The primary outcome was the operative time, which was defined as the time from the first incision to closure. The secondary outcomes were the volume of intraoperative bleeding, the prevalence of the postoperative cervical kyphosis measured by radiography and the postoperative diameter of the cervical canal in sagittal plane measured by radiography [16] and the cumulative incidence of complications, including the need for reoperation, deep surgical site infection, postoperative C5 palsy, and failure of the spacers within one year after surgery.


The following patient demographics and surgery-related variables were included as covariates: sex, age, body mass index (BMI), American Society of Anesthesiologists (ASA) physical status (dichotomized as a score < 3 or ≥ 3), ossification of the posterior longitudinal ligament (OPLL), diabetes mellitus, antiplatelet, or anticoagulant therapy, surgeon’s experience (consultant or surgical trainee), time of the surgery (day or night), number of laminae decompressed, preoperative diameter of the cervical canal by computed tomography (CT) imaging [16], inclusion of the dens in the laminoplasty, and preoperative analyses (hemoglobin and platelet count, estimated glomerular filtration rate, prothrombin time-international normalized ratio (PT-INR), and activated partial thromboplastin time.

Statistical analysis

Demographic data were compared between the two groups (TP and HA), using a t test for continuous variables and the chi-squared test for categorical variables. The primary and secondary outcomes were compared between the two groups using a t test or chi-squared test as appropriate for the data type and distribution. Multivariate regression analysis was used to evaluate the effect of using a TP spacer, in an open door laminoplasty procedure, on the primary outcome, adjusted for potential confounding factors, including age, sex, OPLL, number of decompressed laminae, and laminoplasty of the dens, selected based on a previous study [17] and the surgeon’s experience. The regression coefficient (RC), 95% confidence intervals (CI), and p value were also determined.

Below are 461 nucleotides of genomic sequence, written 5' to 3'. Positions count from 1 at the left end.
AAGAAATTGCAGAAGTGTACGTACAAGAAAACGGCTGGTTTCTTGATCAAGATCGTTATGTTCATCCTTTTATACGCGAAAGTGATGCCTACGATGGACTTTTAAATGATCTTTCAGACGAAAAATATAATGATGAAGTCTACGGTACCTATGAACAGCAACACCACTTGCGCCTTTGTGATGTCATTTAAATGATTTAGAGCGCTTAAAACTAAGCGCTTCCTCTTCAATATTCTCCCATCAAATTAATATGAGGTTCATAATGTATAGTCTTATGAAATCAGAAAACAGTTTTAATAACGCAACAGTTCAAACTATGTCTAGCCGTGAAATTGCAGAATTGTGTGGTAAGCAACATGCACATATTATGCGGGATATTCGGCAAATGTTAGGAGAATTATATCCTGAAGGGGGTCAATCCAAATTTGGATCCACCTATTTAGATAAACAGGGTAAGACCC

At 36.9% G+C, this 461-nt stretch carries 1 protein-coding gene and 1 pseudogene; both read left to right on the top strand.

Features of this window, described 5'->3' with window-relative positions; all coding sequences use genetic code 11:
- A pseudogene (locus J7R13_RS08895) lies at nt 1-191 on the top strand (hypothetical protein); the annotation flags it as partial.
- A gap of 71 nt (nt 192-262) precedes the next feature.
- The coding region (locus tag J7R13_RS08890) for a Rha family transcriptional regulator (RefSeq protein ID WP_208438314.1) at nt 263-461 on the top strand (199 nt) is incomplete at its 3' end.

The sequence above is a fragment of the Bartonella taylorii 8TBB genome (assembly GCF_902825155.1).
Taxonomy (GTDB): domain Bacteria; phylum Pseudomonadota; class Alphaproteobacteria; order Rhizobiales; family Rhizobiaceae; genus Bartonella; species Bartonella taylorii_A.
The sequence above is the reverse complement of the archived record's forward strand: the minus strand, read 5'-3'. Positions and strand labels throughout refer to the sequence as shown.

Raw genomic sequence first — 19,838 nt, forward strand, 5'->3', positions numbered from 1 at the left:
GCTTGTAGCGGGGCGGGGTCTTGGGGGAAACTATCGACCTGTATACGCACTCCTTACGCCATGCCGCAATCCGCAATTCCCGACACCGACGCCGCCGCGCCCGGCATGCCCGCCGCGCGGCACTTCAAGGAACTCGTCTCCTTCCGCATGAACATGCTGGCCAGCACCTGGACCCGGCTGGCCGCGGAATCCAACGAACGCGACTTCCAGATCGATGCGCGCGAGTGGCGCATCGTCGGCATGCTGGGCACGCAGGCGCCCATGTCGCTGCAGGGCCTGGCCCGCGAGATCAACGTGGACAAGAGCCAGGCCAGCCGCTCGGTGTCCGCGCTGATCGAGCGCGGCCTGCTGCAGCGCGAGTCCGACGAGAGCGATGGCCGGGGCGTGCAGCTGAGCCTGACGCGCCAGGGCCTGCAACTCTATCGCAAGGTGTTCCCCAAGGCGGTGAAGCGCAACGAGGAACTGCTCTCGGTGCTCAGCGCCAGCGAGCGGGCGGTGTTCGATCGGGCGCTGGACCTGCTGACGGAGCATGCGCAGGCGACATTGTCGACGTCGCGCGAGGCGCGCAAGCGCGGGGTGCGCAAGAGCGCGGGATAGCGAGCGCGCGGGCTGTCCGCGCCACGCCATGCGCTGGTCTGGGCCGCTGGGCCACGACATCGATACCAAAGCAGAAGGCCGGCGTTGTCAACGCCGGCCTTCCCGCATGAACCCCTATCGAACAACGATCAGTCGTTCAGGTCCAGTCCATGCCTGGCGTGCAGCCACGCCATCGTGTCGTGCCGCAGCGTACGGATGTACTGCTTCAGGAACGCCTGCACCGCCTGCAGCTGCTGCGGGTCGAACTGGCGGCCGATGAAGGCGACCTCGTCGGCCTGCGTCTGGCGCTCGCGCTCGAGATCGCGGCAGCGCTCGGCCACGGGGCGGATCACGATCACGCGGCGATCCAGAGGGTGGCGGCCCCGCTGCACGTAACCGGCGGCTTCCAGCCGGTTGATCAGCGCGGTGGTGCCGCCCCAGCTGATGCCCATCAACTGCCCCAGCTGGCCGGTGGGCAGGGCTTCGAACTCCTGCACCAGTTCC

We performed two sensitivity analyses, using propensity scores (PS), to investigate the robustness of the primary analysis: PS-controlled multiple regression analysis and a PS-matched analysis [18]. The PS was generated for each patient from the multiple logistic regression model, calculating the probability of a TP spacer being selected based on preoperative variables. For the PS-matched analysis, each case in the TP group was matched to a case in the HA group, based on the closest PS (within 20%). The RC, 95% CI, and p value were calculated for all estimates. All analyses were performed using STATA (version 15.0; Stata Corp. LLC, College Station, TX, USA). A two-sided p value < .05 was considered statistically significant.